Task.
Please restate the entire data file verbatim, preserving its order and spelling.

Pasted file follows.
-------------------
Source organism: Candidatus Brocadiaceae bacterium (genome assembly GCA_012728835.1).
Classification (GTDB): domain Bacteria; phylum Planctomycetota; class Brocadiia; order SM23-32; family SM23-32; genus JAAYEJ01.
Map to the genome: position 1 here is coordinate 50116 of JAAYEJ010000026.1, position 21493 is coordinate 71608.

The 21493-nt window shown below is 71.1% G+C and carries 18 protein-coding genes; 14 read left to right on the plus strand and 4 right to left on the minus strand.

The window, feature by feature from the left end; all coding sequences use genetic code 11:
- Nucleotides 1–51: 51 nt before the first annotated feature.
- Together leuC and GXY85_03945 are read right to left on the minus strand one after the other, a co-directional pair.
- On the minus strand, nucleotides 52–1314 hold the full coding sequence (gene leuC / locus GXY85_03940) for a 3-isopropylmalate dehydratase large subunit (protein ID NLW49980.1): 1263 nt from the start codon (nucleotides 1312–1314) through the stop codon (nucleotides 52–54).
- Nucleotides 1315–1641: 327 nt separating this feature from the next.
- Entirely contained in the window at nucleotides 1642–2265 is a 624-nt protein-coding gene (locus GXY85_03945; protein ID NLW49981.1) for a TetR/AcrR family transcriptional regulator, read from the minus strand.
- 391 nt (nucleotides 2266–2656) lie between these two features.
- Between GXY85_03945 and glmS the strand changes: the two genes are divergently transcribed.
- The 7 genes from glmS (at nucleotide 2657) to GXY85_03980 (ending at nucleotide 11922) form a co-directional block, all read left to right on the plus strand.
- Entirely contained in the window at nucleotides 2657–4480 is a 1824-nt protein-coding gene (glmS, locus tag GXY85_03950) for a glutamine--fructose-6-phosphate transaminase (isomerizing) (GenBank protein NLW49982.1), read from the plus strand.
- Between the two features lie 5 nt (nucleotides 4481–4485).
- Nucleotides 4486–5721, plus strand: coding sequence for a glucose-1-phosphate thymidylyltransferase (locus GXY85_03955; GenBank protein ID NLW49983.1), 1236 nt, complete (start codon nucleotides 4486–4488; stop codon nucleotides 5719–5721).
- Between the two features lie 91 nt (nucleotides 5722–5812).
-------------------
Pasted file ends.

Source organism: Candidatus Brocadiaceae bacterium (genome assembly GCA_012728835.1).
Classification (GTDB): domain Bacteria; phylum Planctomycetota; class Brocadiia; order SM23-32; family SM23-32; genus JAAYEJ01.
Map to the genome: position 1 here is coordinate 50116 of JAAYEJ010000026.1, position 21493 is coordinate 71608.

The 21493-nt window shown below is 71.1% G+C and carries 18 protein-coding genes; 14 read left to right on the plus strand and 4 right to left on the minus strand.

The window, feature by feature from the left end; all coding sequences use genetic code 11:
- Nucleotides 1–51: 51 nt before the first annotated feature.
- Together leuC and GXY85_03945 are read right to left on the minus strand one after the other, a co-directional pair.
- On the minus strand, nucleotides 52–1314 hold the full coding sequence (gene leuC / locus GXY85_03940) for a 3-isopropylmalate dehydratase large subunit (protein ID NLW49980.1): 1263 nt from the start codon (nucleotides 1312–1314) through the stop codon (nucleotides 52–54).
- Nucleotides 1315–1641: 327 nt separating this feature from the next.
- Entirely contained in the window at nucleotides 1642–2265 is a 624-nt protein-coding gene (locus GXY85_03945; protein ID NLW49981.1) for a TetR/AcrR family transcriptional regulator, read from the minus strand.
- 391 nt (nucleotides 2266–2656) lie between these two features.
- Between GXY85_03945 and glmS the strand changes: the two genes are divergently transcribed.
- The 7 genes from glmS (at nucleotide 2657) to GXY85_03980 (ending at nucleotide 11922) form a co-directional block, all read left to right on the plus strand.
- Entirely contained in the window at nucleotides 2657–4480 is a 1824-nt protein-coding gene (glmS, locus tag GXY85_03950) for a glutamine--fructose-6-phosphate transaminase (isomerizing) (GenBank protein NLW49982.1), read from the plus strand.
- Between the two features lie 5 nt (nucleotides 4481–4485).
- Nucleotides 4486–5721, plus strand: coding sequence for a glucose-1-phosphate thymidylyltransferase (locus GXY85_03955; GenBank protein ID NLW49983.1), 1236 nt, complete (start codon nucleotides 4486–4488; stop codon nucleotides 5719–5721).
- Between the two features lie 91 nt (nucleotides 5722–5812).